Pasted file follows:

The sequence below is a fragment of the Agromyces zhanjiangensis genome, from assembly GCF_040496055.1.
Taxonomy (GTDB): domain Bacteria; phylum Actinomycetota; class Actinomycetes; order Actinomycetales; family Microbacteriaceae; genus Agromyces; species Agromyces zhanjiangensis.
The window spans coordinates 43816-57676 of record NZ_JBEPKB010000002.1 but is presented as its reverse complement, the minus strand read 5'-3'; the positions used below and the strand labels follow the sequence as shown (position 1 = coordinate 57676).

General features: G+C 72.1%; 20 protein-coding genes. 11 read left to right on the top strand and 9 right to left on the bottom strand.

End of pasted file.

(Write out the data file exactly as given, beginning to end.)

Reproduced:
The sequence below is a fragment of the Agromyces zhanjiangensis genome, from assembly GCF_040496055.1.
Taxonomy (GTDB): domain Bacteria; phylum Actinomycetota; class Actinomycetes; order Actinomycetales; family Microbacteriaceae; genus Agromyces; species Agromyces zhanjiangensis.
The window spans coordinates 43816-57676 of record NZ_JBEPKB010000002.1 but is presented as its reverse complement, the minus strand read 5'-3'; the positions used below and the strand labels follow the sequence as shown (position 1 = coordinate 57676).

General features: G+C 72.1%; 20 protein-coding genes. 11 read left to right on the top strand and 9 right to left on the bottom strand.